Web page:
Wednesday, April 23, 2008

What Should a Voter Know? (Redux)

Earlier this month I blogged about a Virginia group seeking an injunction in federal court to prevent the enforcement of some of West Virginia's campaign finance laws. As I predicted, they were successful, at least in part:

U.S. District Judge David A. Faber prohibited state officials from enforcing election laws that would have required the Center for Individual Freedom, a Virginia-based organization, to disclose its funding sources on certain kinds of political ads.

'The court has reviewed those provisions of West Virginia law and determined that they appear to be vague,' Faber wrote. 'Because of this vagueness, it is fair to say that the Center has been discouraged from engaging in speech safeguarded by the First Amendment.'

His decision left intact rules that prohibit anonymous 'express advocacy' advertising on television and radio - that is, ads that directly encourage voters to support or oppose a particular candidate. However, the injunction allows the center to run issue-driven ads without disclosing its funding.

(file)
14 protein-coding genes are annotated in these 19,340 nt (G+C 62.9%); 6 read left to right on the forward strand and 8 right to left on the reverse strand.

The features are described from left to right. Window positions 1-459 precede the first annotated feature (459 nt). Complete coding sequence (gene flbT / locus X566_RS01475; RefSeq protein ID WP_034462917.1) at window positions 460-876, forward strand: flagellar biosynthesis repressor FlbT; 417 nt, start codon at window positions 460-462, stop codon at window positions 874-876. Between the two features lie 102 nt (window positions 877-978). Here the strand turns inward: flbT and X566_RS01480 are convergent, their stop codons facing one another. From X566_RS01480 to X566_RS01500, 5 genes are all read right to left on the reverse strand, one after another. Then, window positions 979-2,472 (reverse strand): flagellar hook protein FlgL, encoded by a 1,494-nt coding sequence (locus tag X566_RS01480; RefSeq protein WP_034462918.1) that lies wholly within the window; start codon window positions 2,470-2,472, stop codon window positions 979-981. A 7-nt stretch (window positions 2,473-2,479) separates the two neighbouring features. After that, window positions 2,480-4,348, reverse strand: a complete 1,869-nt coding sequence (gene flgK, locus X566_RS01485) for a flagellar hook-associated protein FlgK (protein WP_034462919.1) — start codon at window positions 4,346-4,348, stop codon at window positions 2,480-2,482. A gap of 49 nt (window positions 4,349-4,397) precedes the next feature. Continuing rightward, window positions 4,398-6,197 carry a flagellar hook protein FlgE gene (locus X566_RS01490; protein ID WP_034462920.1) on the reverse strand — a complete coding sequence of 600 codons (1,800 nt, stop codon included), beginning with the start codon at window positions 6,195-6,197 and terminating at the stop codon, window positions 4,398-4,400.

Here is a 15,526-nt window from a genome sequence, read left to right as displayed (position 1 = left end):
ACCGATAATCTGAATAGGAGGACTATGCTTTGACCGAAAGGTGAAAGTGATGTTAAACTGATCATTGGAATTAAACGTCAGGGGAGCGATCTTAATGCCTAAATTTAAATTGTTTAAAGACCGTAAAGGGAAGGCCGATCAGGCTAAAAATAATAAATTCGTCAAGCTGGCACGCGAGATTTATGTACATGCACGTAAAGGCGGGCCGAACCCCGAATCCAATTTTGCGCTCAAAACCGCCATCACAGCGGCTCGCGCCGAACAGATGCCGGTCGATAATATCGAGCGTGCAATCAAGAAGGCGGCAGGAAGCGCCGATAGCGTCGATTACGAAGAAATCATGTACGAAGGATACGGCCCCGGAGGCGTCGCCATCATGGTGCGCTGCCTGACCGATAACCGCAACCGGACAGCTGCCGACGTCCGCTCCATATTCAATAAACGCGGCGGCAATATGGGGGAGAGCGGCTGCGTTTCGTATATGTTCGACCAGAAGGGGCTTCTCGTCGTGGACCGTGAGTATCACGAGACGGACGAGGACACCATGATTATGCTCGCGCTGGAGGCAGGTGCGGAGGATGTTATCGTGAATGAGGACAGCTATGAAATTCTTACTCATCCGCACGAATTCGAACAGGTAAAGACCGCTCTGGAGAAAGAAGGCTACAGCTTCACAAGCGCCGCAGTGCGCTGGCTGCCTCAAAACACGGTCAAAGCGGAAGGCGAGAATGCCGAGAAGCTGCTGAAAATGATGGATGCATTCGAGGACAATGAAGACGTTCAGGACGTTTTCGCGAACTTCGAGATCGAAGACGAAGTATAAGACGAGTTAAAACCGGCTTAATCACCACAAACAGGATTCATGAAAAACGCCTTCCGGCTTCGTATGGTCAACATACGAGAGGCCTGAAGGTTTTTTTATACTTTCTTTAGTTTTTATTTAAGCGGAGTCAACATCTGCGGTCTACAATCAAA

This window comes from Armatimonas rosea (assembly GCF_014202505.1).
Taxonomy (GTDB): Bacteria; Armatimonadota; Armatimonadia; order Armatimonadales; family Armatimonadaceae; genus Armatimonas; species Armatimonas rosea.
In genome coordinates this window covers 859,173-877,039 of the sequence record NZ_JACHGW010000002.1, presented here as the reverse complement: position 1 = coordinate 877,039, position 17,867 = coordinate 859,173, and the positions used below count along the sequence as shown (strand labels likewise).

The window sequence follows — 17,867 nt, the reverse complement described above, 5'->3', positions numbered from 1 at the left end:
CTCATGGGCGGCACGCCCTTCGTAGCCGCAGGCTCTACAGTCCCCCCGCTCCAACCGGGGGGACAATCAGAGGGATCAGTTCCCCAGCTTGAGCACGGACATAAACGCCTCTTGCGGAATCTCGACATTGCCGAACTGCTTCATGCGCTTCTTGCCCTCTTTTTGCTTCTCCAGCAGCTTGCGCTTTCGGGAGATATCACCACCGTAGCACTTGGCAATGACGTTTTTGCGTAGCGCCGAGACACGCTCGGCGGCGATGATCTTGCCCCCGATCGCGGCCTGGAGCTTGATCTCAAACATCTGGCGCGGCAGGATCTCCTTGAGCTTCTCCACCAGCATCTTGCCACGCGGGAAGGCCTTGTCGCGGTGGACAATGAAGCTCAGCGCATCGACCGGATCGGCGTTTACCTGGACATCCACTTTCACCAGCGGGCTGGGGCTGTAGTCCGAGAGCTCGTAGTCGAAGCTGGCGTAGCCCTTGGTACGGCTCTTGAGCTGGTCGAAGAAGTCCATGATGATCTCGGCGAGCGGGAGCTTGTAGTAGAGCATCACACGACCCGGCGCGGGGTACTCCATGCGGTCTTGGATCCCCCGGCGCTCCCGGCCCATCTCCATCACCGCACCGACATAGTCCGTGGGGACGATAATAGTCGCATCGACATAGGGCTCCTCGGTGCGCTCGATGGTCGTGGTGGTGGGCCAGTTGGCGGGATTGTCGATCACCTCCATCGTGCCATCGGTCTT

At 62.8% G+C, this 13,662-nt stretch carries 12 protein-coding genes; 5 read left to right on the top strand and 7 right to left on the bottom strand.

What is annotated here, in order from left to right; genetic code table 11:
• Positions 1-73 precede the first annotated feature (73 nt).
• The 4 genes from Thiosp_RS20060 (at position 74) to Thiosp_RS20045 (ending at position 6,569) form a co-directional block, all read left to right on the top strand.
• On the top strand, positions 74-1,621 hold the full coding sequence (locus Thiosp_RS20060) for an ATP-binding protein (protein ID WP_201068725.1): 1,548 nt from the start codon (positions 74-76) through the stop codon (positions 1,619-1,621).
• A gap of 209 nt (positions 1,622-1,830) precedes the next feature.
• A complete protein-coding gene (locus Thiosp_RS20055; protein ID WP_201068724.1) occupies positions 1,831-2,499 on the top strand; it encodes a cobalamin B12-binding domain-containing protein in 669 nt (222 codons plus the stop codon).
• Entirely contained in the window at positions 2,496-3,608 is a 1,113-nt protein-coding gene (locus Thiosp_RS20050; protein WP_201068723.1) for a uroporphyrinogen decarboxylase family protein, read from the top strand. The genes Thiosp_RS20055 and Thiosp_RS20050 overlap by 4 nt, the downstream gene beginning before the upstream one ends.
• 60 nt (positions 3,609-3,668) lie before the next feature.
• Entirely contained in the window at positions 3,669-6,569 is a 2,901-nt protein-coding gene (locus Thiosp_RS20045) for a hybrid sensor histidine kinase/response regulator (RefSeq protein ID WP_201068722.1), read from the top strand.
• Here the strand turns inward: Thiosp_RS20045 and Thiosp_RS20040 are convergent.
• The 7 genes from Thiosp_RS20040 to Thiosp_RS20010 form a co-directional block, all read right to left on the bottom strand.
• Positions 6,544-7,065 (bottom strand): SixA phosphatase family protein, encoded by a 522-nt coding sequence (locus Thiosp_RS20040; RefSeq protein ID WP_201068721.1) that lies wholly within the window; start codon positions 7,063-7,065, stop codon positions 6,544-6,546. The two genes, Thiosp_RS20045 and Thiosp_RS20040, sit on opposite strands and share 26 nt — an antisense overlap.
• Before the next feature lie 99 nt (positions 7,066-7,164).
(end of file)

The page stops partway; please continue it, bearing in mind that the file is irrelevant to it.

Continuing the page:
It will be interesting to see what kind of ads result, given that "issue" ads don't seem to have as much application in judicial elections (the state Supreme Court election is the group's target) as they do in expressly political elections. After all, judicial candidates can't promise to rule a certain way on a certain issue, so how do you tie a supposedly generic issue ad to a specific candidate?


RedZeppelin said...

Are you kidding? Judicial campaigns are full of stances on issues. They simply use code words instead of coming right out and announcing their position.

For example, "Pro-family" = "I hate teh gheys!", announcing to voters that the candidate will never vote to grant any gay rights or privileges.

JDB said...

Well, sort of. A legislator/governor/pres can come out and say "I will make X" a priority and such. Judicial candidates, at best, can use vague codewords, like you said, but those only get you so far. It's not like a "pro family" judge can file the suit, argue the case, and decide it.